Opera is no laughing matter -- or is it?
This weekend offers Toronto opera fans a rare opportunity to witness two opposing points view in new music. There is much more to this coincidence than meets the ear.
On the one side, we have four new, short works getting their world premieres at the hands of Tapestry New Opera Works at Harbourfront’s Enwave Theatre. Three of them place humour front and centre, daring us to laugh along with the composers’, librettists’ and performers’ comedic antics.
Passing through a metaphoric black curtain, we have Opera in Concert’s premiere of Charles Wilson’s adaptation of Anne Hebert’s Canadian classic, the gothic melodrama Kamouraska, at the Jane Mallett Theatre. There is no comedy here. Not even a chuckle.
Wilson’s serialist-inspired atonal score is as dense and claustrophobic as the story. I asked him earlier this week if he had considered quoting some Quebecois folk tunes in his score, given that the action takes place on the south shore of the St. Lawrence river in the early 19th century.
The composer’s piercing, dark eyes bulged at the effrontery of my question. “This is a serious story, there’s no room for folk tunes here,” was his stern reply.
He added how he dislikes the current practice of many composers to quote other people’s music freely. For him, serious music is no place for the mischievous winks that artists routinely weave into their work -- be it literature, music, theatre, or the visual arts -- in the 21st century.
The Tapestry comedies liberally quoted other music and worked hard to make us laugh with traditional shtick as well as clever use of irony. The Perfect Screw, by composer Abigail Richardson and librettist Alexis Diamond, went a step further in borrowing the devices of operatic melodrama (both written and sung) to create a biting satire. (The photo above shows baritone Peter McGillivray, right, and countertenor Scott Belluz in The Perfect Screw.)
As wonderful as the Tapestry creations are, they are too light to be the basis for an intellectually and emotionally fulfilling evening. It’s fun snack food, not a meal.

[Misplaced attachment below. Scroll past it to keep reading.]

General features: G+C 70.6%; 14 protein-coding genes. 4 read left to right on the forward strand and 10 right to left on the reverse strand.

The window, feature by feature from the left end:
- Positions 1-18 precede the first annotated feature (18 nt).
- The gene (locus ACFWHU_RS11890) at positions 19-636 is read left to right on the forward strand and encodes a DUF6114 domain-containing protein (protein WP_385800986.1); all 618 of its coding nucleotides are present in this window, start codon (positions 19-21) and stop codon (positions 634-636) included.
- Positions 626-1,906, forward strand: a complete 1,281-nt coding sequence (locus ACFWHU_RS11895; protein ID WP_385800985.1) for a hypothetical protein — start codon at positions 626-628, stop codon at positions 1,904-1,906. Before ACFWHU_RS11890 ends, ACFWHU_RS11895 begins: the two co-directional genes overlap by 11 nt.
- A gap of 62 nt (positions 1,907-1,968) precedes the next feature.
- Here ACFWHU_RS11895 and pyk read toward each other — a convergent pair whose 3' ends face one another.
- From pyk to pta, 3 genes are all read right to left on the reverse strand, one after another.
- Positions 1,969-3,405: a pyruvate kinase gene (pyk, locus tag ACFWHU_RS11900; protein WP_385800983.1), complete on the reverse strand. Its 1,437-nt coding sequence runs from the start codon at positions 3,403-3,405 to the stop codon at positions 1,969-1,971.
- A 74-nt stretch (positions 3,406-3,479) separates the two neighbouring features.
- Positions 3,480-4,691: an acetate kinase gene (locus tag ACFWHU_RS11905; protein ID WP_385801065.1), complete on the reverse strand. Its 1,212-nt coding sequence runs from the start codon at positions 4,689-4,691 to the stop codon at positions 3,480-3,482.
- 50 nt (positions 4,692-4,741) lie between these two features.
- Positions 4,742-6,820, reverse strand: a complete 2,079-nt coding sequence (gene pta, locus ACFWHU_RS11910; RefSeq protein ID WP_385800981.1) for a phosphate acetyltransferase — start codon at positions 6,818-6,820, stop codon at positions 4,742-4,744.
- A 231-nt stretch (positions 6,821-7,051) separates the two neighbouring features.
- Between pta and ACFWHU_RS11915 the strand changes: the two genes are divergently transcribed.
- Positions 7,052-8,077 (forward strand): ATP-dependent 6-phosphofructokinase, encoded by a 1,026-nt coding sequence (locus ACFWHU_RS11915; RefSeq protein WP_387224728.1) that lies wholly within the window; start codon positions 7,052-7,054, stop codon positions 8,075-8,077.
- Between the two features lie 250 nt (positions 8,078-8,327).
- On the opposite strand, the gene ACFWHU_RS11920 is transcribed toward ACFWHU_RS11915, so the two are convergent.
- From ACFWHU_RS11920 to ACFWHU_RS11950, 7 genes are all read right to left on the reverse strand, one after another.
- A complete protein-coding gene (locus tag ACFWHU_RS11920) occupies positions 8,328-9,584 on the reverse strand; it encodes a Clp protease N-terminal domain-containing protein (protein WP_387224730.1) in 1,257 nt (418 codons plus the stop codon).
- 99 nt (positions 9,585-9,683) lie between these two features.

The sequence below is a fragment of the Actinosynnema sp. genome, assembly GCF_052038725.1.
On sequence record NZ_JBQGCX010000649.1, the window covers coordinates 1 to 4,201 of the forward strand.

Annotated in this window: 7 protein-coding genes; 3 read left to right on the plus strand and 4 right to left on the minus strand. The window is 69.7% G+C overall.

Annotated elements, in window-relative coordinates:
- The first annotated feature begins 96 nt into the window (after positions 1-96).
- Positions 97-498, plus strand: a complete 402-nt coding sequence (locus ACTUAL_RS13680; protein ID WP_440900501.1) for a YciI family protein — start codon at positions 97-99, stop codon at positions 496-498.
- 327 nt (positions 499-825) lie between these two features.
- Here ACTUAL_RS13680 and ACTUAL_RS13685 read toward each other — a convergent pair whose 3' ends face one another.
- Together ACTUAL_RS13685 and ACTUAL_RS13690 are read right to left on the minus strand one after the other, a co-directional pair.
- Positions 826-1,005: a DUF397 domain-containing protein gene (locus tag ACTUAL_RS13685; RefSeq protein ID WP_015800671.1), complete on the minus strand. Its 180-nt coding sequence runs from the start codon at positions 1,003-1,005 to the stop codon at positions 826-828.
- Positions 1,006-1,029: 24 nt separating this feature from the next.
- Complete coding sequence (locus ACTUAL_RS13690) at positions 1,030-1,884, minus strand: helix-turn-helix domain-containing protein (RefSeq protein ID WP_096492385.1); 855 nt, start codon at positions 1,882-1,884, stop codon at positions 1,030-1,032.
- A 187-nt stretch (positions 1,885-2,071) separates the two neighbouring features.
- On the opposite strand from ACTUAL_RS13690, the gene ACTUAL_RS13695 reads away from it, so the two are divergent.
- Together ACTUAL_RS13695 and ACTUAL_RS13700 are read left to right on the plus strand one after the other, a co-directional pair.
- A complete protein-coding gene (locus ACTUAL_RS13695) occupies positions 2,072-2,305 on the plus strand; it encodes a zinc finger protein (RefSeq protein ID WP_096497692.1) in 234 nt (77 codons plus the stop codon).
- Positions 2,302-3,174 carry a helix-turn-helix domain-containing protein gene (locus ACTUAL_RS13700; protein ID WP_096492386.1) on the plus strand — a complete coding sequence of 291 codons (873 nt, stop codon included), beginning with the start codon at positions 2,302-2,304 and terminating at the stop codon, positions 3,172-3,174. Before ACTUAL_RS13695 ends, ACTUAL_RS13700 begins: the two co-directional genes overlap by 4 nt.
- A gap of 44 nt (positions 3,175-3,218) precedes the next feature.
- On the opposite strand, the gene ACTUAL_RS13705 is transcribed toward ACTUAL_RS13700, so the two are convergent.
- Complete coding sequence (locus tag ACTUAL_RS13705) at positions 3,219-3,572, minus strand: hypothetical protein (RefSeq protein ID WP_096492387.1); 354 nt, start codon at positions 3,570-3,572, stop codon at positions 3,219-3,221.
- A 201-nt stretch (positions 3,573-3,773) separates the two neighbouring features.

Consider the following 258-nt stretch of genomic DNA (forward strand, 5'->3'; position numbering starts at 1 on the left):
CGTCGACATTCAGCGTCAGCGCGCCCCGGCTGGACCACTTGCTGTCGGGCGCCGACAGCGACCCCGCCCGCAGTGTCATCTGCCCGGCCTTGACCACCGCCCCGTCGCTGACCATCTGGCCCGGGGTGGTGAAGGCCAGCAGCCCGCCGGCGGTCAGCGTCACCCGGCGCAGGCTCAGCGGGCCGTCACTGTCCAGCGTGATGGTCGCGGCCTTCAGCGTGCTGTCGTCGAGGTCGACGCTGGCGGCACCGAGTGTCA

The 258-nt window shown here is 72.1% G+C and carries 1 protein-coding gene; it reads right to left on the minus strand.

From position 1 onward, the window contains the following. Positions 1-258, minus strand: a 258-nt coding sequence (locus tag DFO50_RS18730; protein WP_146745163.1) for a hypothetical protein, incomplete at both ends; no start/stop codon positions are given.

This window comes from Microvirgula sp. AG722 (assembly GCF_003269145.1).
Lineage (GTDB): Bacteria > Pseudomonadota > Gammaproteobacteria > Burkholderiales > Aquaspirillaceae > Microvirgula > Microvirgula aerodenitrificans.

As culturally significant as Kamouraska is (I’ve struggled with the score at home on the piano, but have not been to see it), the intensity leaves me physically and metaphorically gasping for air and sunshine.
Can there be a middle ground between laughter and tears?
Yes, but it doesn’t come easily. I’ll let Robertson Davies explain.
Less then15 years since the death of this iconic Canadian, his novels, set amidst the white, Anglo-Saxon culture of historical Ontario, already feel like museum pieces. But his insights into human nature and arts criticism are as sharp as ever, transcending their time and place.
Among the wide range of essays and lectures collected in Happy Alchemy (published by McClelland & Stewart in 1997), is a fascinating lecture entitled “Opera and Humour,” Davies gave in 1991 at England’s Aldeburgh Festival (founded by Benjamin Britten and his partner Peter Pears).
The lecture’s argument is so tightly structured that I’d literally have to quote the entire thing to do it full justice. But hopefully it won't need further explanation to look at his main point, which is that tragedy and comedy need to coexist in our narratives.
“The Comic, pursued without discretion, runs into a shallowness which brings in its wake a triviality of mind and spirit which produces results that may be tragic [You can almost hear the voice of Lady Bracknell]; the Tragic, as with my friend who declared it to be the only endurable intellectual stance for an intelligent man, produces in its farthest reaches a gloomy egotism which impresses the onlooker as comic. But in seeking the Golden Mean, we cannot be content with a bland rejection of both the Tragic and Comic until life becomes a kind of vanilla custard, fit only for spiritual and intellectual invalids. No, the Golden Mean is not a sunny, untroubled nullity, but a deep awareness of possibilities, with one eye cocked toward Comedy and the other eye skewed toward Tragedy, and out of this feat of balanced observation emerges Humour, not as a foolish amusement or an escape from reality, but as a breadth of perception, and what Heracleitus called ‘an attunement of opposite tensions, like that of the bow and the lyre.’ A reconciliation of opposites, indeed.”
Davies asserts that the Golden Mean is a rare find: “Quite simply because to introduce tragedy into comedy and vice versa is work for a great master, and great masters are few.”
The late novelist does provide several examples, starting with Shakespeare. His operatic paragon is Richard Strauss and Hugo von Hoffmansthal’s Ariadne auf Naxos.
“It moves us not precisely as optimism, because that word has been abused and suggests a shallow refusal to see and take heed of the dark side of life. Perhaps the word for that feeling I mean is serenity, a high acceptance, a recognition that Heraclitus’s doctrine of eternal flow is a great truth, and while we may not, in ourselves, find the moment when the one element changes into the other, that moment will come and the consciousness of its inevitability may give us courage in adversity, and balance in good fortune.”
There are several younger Canadian composers who, I think, have the means to deliver this kind of satisfaction (Dean Burry and James Rolfe are two Torontonians who come immediately to mind). Let’s hope Canada can one day lay claim to a full-length opera that can give us even a fleeting glimpse of that Golden Mean.